In recent conversations I’ve had with Chief Information Security Officers and Heads of Information Security, I’ve noticed that they possess a shared goal of aligning their information security efforts with the needs of the organization. The desire to deliver specific business contextual information that allows for more intelligent analysis and better decision making is palpable.

In my search for frameworks or methods that could be utilized to integrate disjointed sources of data, I came across a Gartner research note, titled Prepare for the Emergence of Enterprise Security Intelligence, by Joseph Feiman, VP and Gartner Fellow. Enterprise Security Intelligence (ESI) is defined as an emerging concept that is a comprehensive and holistic alternative to traditional disjointed security approaches that will enable stronger enterprise-wide security, optimal decision making and better business results.

So wait a minute — what about SIEM?

Don’t we already have something called Security Information and Event Management (SIEM) that is aimed to address (at least partially) this need? Gartner has a research note SIEM Enables Enterprise Security Intelligence, by Joseph Feiman and Mark Nicolett that covers this in more detail.

In addition, the analyst firm Securosis produced a report titled Security Management 2.0: Time to Replace Your SIEM?, in which analysts Adrian Lane and Mike Rothman write: “Of the customers we talk with, there is general dissatisfaction with SIEM implementations – which in many cases have not delivered the expected value. The issues typically result from failure to scale, poor ease of use, challenges using the collected data in actionable timeframes, excessive effort for care & feeding and maintenance, or just customer execution.”

At Tripwire we also believe that SIEM alone is not enough.  We believe that being aware of the full state of your systems — how they’re configured and whether they’re configured according to your policy — lets you anchor your systems to a baseline of “known and trusted state.” As important as this first element, is the need to continuously monitor your system for changes and deviations and detect suspicious events to enable security context and prioritization. Here at Tripwire we call this System State Intelligence (SSI).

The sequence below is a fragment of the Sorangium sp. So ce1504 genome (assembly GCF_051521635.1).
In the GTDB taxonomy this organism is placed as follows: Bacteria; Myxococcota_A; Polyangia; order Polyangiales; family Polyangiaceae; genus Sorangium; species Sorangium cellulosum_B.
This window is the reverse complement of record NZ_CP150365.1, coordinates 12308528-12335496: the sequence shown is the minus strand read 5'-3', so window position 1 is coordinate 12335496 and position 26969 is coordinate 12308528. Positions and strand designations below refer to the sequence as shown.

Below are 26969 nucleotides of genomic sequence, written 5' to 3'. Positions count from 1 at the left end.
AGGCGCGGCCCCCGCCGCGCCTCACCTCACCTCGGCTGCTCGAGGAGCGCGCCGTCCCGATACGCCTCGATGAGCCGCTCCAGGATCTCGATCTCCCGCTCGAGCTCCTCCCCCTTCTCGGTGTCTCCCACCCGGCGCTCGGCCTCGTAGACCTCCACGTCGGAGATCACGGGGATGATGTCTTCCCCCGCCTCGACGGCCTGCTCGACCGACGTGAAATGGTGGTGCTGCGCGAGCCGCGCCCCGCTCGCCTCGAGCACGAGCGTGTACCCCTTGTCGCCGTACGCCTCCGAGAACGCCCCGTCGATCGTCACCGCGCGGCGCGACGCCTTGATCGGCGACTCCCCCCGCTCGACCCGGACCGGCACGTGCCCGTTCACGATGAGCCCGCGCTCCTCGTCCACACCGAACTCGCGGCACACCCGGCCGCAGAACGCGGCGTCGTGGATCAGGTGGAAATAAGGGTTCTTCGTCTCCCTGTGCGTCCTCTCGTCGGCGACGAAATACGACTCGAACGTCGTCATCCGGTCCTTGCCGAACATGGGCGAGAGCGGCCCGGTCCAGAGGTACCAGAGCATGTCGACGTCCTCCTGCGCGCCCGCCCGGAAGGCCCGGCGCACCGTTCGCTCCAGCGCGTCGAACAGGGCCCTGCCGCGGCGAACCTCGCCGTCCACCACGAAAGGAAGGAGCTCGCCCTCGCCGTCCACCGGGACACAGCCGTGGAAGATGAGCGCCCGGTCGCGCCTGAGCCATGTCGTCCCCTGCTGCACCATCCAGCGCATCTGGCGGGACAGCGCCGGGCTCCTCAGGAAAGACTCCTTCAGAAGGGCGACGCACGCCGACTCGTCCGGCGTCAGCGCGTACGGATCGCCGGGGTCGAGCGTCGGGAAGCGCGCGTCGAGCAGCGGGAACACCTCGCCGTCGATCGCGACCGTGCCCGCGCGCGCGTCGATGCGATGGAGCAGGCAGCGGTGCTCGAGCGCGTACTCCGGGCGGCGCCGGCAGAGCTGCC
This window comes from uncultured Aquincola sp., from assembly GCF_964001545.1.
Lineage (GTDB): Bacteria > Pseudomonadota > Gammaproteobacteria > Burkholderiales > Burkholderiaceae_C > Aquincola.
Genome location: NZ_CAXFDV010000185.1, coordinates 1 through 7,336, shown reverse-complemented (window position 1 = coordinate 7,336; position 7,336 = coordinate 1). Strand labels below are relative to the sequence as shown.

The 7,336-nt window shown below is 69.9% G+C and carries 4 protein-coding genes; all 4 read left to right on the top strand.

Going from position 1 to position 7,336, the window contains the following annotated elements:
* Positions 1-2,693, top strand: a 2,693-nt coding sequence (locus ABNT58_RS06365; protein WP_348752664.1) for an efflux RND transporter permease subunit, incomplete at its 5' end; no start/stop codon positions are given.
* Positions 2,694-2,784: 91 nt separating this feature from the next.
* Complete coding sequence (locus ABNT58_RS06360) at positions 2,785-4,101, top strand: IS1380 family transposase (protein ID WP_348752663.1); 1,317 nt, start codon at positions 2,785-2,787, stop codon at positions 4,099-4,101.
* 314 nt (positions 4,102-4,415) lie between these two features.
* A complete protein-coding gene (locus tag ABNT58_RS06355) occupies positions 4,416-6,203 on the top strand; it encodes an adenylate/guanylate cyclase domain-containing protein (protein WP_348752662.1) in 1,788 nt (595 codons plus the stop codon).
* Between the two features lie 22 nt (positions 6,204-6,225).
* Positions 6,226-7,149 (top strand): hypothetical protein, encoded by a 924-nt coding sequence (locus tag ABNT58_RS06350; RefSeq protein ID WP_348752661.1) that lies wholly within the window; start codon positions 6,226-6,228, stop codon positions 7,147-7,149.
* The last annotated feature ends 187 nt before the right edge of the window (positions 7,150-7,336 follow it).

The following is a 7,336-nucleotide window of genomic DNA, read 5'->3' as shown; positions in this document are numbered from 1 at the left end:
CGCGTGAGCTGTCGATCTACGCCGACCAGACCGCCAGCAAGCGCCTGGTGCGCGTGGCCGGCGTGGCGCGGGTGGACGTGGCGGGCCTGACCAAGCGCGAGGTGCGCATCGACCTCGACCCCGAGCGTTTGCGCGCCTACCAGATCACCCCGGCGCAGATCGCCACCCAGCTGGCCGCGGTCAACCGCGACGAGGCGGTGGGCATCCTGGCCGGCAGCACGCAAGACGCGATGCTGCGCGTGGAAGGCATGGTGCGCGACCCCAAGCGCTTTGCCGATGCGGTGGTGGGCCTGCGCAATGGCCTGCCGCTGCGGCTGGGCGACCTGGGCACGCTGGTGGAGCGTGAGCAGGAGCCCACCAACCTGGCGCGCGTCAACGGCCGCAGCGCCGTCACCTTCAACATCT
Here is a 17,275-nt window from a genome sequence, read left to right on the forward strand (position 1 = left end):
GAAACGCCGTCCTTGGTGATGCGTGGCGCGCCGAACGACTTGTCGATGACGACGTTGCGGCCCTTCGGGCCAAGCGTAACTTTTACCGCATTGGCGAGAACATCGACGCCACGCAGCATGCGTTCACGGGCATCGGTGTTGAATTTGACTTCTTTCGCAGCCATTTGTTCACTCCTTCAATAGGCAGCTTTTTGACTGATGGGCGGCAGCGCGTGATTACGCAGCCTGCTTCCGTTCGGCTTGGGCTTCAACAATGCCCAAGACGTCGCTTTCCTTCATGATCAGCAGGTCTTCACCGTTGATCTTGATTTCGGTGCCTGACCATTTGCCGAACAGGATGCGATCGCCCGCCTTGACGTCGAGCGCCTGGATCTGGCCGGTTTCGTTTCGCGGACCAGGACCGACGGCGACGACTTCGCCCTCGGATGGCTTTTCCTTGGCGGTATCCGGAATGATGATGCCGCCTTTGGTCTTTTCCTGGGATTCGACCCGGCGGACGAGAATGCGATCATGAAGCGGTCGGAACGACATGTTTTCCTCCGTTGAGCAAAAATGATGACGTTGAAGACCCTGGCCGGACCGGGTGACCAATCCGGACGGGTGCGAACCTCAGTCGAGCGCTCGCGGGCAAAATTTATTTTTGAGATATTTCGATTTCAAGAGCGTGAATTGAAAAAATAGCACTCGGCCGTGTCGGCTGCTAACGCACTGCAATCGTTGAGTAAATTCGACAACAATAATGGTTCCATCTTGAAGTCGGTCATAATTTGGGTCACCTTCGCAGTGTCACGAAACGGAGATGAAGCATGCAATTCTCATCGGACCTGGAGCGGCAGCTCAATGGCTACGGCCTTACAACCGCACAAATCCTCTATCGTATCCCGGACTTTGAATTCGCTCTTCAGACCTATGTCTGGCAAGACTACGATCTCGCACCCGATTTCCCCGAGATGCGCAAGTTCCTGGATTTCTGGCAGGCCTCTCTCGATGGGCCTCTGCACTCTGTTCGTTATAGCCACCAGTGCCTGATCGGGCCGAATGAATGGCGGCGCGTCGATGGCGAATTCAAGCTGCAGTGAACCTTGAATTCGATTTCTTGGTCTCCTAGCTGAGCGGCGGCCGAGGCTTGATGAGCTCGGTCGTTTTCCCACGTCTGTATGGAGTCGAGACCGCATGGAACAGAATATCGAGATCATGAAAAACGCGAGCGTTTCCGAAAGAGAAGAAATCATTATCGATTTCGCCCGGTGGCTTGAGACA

The Benefits of Enterprise Security Intelligence

According to Gartner, ESI holds the potential to offer higher accuracy of security vulnerability detection, remediation, and protection based on technology interaction and correlation. ESI also holds the potential to transform what the enterprise understands about its own security efforts, enabling correlation and impact analysis across all sources of security information and contextual information, detailed understanding of enterprise security, and improved decision making. In this, ESI aims to deliver both improved security and advanced business value.

How does System State Intelligence fits into ESI?

We consider SSI as a key feed into Enterprise Security Intelligence model. To understand how this works, we’ve published a brief that provides you with:

  • Your complimentary copy of Prepare for the Emergence of Enterprise Security Intelligence research note
  • Q&A with Dwayne Melancon, CTO of Tripwire, to explore how System State Intelligence feeds into ESI
  • Solutions Brief: System State Intelligence Puts Security in Your Control
  • Archived Webcast: “Supercharging SIEM with Change & Configuration Data”

These and other resources are consolidated in this overview for your download and enjoyment.

Hasta pronto,

@cindyv

 

Businessman streaming data image courtesy of Shutterstock.

 

 

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Cindy Valladares

Cindy Valladares has contributed 140 posts to The State of Security.

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